The Trouble with the Two-Headed Hydra: Miss Mary-Kate Martin’s Guide to Monsters 2
By Karen Foxlee
Illustrated by Freda Chiu
Reviewed by Mia Macrossan
Karen Foxlee has written many award winning children’s books including Dragon Skin, Lenny’s Book of Everything, A Most Magical Girl and Ophelia and the Marvellous Boy. All are remarkable for their in depth characterisation and spell binding storytelling. The Guide to Monsters series is aimed at a slightly younger readership and the stories filled with mysteries, action and adventures.
In The Trouble with the Two-Headed Hydra Mary-Kate and her archaeologist mother fly to a remote Greek island to visit a significant dig site. It states at the beginning of the first chapter ‘The Rule of Monsters states that people who have met one monster are statistically much more likely to meet another’, so the scene is set for Mary-Kate, who so notably tangled with a monster in ‘The Wrath of the Woolington Wyrm’, to meet another one. This time the action is set in a gorgeous idyllic island surrounded by a sea of ever changing colours.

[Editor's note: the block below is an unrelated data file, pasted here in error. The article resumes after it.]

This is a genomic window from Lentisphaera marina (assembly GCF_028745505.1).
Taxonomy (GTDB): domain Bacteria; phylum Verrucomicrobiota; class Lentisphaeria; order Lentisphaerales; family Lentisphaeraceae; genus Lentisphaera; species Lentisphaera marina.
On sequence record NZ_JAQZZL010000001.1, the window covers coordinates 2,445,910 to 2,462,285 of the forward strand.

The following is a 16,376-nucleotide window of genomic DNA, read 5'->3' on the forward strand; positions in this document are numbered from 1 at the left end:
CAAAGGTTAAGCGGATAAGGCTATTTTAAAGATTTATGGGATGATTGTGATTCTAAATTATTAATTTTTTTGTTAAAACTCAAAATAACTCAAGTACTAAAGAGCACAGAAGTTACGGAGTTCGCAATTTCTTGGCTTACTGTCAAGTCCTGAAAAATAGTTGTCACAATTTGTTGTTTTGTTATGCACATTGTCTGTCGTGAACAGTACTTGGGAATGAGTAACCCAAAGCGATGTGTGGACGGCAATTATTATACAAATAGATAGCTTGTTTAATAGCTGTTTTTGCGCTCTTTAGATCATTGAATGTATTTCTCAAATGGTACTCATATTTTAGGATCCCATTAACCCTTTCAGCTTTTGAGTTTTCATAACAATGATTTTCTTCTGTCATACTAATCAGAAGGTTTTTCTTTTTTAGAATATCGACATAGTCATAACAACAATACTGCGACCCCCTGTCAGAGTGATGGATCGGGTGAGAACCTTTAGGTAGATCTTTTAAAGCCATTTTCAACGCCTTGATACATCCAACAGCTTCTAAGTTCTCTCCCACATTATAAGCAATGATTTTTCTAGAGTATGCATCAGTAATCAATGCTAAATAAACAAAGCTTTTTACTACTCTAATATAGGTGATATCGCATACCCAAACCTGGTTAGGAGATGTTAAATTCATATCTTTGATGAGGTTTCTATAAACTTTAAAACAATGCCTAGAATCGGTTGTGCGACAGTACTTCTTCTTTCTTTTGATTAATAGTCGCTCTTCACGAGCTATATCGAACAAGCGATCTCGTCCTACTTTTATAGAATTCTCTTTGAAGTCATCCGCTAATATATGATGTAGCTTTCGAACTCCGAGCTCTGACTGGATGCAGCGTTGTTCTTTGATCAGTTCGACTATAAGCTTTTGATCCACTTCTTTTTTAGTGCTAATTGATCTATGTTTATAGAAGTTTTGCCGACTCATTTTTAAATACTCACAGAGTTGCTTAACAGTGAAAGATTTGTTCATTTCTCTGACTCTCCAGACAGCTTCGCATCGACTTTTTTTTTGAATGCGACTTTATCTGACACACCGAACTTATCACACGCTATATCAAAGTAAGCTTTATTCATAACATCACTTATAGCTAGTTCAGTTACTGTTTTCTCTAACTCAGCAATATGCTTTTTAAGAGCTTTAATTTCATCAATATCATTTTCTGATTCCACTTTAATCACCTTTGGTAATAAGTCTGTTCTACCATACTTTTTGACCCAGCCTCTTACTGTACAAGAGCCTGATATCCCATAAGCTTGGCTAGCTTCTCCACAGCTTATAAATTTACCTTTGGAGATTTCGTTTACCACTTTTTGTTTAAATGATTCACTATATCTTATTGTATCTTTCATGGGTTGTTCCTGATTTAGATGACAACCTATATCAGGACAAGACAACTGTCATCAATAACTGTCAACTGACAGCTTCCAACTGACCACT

She meets Nikos, a boy about her age who offers her an all island bicycle tour. While her mum, the Prof, is at work they travel around and soon discover that all is not well. The island lives off fishing sardines but since the glamourous Katerina Kyrios established a giant fish factory dumping its waste into the ocean, there have been mysterious accidents along the coast. Could the hydra be alive and taking action to preserve its habitat? Is Katerina involved and what part does Nikos’s grandmother, the island’s Custodian play?
Mary-Kate is still the same girl, a bit anxious, keen on her collection of lucky items, careful to wear matching colours, making lists and taking notes whenever possible, but we know from her previous adventures that she can overcome her fears, stay determined and achieve her objectives. Her encounter with the hydra is touching as well as suspenseful.
The idyllic setting mixed with some Greek mythology gives this mystery added sparkle. Karen expertly controls the plot, maintains the tension and has fun with the hydra. Each chapter is prefaces by a short quote from P K Mayberry’s ‘A Brief Guide to Monsters and Monster Hunters’ which always gives a clue as what is about to happen next. We get a delicious clue to Mayberry’s identity when Mary-Kate sends a postcard to her grandmother. I do hope she follows that up in the next adventure.
This story made me want to get on the next plane to a Greek island. I wonder where Mary-Kate will go next?
Perfect for middle grade readers who love mystery, adventure and a bit of fantasy.